Once again, my movie review is going to contain spoilers, so if you have not seen the film and don’t want anything revealed ahead of time, read no more! I just will always put this kind of disclaimer up because one time I went to a friend’s house while he was watching Fight Club, walked in around the time of the big Tyler Durden plot twist, and he knowingly let me ruin the entire movie before I got to watch it from the beginning.
Last night I saw director Lisa Cholodenko’s newest film, The Kids Are All Right. Jules (Julianne Moore) and Nic (Annette Bening) are a lesbian couple living in Southern California with their two children, Laser and Joni. Fifteen year old Laser decides he wants to contact the sperm donor responsible for bringing him and his sister into the world. Legally, eighteen year old Joni has to make the contact with donor Paul. Paul is a smooth-talking 30-something organic farmer/restaurateur whose hyper-masculine persona and irresponsible behavior first gains the love and admiration of the family, then their disgust and anger.
Rather than to regurgitate the plot here further, I want to talk about the way the movie addresses sexuality. I do not want to overstep my bounds here, after all, Cholodenko is, herself, a lesbian, and thus I trust that as the director she portrayed the lives of Jules and Nic in a way that was similar to her own experiences. After all, Cholodenko herself had a child with her life partner through an anonymous sperm donor. That being said, I was mostly pleased with the way sexuality and gender were portrayed in The Kids Are All Right.
To begin, I liked that this was a film that did not fall into the typical trap of needing to characterize the lesbian couple as a copy of a male and female couple. I wouldn’t say there was a butch or a femme role assumed by either Nic or Jules, which was refreshing to see, as I feel that lesbians are often portrayed as one hyper-masculine and one hyper-feminine partner. Sure, there was masculine and feminine performativity carried out by both characters, you can’t strip away the fact that gender is inherent, or at least deeply associated with many different traits. According to US or Western social standards, Nic’s short pixie haircut and no-nonsense attitude may be seen as a more masculine performance, while her sensitivity and maternal protectiveness is typically associated more with femininity. I don’t try to fall into these generalizations, of course men can be family-oriented and women cut their hair short all of the time. But there are gendered associations with behaviors and appearances in every culture, and I doubt you can argue that the associations I just laid down there don’t ring true, at least in the US. Thankfully, the film doesn’t portray these characteristics and behaviors as dichotomous.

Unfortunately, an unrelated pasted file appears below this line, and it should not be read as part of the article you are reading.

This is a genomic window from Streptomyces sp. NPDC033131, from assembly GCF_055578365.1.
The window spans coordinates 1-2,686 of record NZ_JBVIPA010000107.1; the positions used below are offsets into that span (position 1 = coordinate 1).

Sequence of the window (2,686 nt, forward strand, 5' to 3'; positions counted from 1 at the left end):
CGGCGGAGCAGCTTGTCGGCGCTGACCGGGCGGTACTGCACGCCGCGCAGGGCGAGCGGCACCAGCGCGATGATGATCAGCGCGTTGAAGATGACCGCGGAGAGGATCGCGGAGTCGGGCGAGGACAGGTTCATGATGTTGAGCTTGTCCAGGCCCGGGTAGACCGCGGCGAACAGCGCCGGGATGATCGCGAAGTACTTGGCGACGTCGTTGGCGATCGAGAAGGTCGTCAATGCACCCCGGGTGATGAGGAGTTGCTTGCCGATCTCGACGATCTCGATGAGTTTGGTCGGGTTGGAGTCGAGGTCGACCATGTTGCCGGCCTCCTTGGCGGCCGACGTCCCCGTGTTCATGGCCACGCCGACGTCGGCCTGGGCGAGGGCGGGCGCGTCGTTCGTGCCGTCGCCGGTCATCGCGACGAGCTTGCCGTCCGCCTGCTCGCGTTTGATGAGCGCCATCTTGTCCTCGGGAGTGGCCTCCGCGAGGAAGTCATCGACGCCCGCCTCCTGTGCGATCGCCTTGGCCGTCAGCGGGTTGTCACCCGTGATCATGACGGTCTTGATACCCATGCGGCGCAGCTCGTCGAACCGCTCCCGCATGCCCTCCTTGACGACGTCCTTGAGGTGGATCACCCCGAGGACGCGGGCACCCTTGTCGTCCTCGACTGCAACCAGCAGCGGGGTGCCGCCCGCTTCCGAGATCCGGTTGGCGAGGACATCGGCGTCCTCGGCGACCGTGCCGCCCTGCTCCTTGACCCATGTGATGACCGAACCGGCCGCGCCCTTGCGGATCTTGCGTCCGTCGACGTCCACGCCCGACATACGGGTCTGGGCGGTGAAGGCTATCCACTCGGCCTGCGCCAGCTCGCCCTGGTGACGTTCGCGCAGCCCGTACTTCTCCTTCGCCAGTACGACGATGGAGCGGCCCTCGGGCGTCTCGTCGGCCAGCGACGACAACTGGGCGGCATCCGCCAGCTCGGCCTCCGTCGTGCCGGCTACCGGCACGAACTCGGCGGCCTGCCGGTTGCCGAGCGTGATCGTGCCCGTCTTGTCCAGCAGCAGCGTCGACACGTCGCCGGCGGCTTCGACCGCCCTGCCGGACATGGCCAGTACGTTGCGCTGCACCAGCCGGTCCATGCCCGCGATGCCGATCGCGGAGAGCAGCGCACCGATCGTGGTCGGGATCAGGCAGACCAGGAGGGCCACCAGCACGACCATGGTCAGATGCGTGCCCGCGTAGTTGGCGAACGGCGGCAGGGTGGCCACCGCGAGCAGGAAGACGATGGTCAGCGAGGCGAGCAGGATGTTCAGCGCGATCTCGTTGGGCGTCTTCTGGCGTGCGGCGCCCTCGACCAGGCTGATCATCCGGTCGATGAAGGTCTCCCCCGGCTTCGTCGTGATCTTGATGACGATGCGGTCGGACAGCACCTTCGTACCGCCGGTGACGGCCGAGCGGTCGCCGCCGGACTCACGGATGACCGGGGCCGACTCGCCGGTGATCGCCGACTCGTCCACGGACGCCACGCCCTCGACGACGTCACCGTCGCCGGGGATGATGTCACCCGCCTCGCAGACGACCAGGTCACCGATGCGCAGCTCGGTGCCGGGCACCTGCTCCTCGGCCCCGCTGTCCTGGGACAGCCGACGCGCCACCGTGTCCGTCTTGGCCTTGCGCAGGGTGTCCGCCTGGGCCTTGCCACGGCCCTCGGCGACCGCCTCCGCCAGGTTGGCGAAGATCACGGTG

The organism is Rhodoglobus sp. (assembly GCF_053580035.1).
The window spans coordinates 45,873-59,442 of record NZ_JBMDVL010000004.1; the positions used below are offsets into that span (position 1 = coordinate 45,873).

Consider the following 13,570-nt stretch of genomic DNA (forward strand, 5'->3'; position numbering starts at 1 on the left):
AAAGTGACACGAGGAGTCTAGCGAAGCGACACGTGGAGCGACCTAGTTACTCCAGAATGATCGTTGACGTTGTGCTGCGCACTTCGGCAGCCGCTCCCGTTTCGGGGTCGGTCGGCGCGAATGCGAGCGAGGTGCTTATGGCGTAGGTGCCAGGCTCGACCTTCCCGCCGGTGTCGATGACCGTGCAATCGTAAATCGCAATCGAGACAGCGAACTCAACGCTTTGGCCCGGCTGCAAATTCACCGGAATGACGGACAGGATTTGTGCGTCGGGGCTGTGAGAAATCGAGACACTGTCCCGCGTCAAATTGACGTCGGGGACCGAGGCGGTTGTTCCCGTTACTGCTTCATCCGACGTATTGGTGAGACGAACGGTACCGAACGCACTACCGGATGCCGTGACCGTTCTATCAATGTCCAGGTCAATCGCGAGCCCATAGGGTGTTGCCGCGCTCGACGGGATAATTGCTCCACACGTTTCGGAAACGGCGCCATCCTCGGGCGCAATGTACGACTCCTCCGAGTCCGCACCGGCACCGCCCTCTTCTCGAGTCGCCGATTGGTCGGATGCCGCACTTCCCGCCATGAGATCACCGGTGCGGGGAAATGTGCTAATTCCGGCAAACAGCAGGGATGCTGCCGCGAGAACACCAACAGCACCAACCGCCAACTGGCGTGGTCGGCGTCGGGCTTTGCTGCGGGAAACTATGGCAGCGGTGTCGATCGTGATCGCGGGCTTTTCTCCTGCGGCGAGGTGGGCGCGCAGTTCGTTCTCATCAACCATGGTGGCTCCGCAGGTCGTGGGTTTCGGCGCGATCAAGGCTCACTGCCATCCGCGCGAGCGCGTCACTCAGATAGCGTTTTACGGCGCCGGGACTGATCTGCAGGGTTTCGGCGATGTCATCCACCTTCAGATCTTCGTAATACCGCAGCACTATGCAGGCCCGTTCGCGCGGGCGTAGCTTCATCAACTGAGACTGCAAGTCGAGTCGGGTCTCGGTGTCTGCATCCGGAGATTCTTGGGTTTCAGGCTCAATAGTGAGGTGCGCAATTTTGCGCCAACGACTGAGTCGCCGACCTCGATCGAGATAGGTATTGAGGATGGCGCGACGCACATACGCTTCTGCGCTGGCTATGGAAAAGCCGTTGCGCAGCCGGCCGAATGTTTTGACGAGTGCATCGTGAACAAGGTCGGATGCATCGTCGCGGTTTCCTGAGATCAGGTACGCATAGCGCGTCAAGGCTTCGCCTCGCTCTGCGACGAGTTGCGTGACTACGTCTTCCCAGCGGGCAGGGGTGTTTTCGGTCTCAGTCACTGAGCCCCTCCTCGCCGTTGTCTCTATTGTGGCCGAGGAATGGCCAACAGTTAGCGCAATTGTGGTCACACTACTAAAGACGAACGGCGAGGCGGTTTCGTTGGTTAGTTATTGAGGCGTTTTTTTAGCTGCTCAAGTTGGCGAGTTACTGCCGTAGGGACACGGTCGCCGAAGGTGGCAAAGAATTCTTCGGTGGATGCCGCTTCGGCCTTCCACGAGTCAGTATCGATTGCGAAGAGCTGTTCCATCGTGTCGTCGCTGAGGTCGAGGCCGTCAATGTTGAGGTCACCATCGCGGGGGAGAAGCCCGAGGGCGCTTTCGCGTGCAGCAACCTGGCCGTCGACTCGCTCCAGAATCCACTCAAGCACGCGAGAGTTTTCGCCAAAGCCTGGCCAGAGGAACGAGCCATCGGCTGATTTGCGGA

I also like the way that sexuality was interpreted as a more fluid and complicated matter than simply hetero or homo. Nic and Jules get their kicks in the bedroom while watching all male porn. In fact, Jules goes quite in depth about the fluidity and convolutedness of sexuality when Laser asks why she and Nic watch “gay man porn.” Definitely a funny part of the movie as the hippie-esque Jules tries to be honestly explicit when explaining herself to her fifteen year old.
Jules does not turn out to follow an explicitly homosexual path as well, when she eventually comes to cheat on Nic with sperm donor Paul. I think this is where those who identify as strictly heterosexual or homosexual (i.e. 0 and 6 on the Kinsey scale) might have problems. I might be assuming here, but I have a feeling that many people thought, or even whispered to a fellow movie-goer “but I thought she was gay,” at the onset of Jules and Paul’s affair. And indeed, when Paul proposes that he and Jules move their relationship to an even more serious level after their affair is discovered by Nic, Jules says into the phone “I’m gay,” maybe even further confusing many audience members. But I think this was a realistic exhibition of human sexuality, especially under the conditions that the family and Jules was under. Namely, Joni is an emotional 18-year old preparing to leave for college, Nic is stressed out about Paul’s arrival and is downing more wine than ever, Laser is experimenting with drugs and hanging out with a sociopath, and Jules is trying to start a business and productive working lifestyle for the third time. Paul comes along and becomes Jules’ first customer at her new upstart landscape design business, and this galvanizes the whole sexual escapade.
Although I delved into the sexuality of the film, The Kids Are All Right is a movie that really tackles family, growing up, infidelity and other issues that many mainstream or heterocentric films cover, but it shows how these same issues are present in nontraditional (in typical Western culture) family structures. Any of the problems that come up are neither further exacerbated nor smoothed over by the fact that Jules and Nic are in a homosexual relationship, and I think that is such a good step in a society where many still think that shows like the L-Word are the Last Word (heh) in lesbian relationship representation.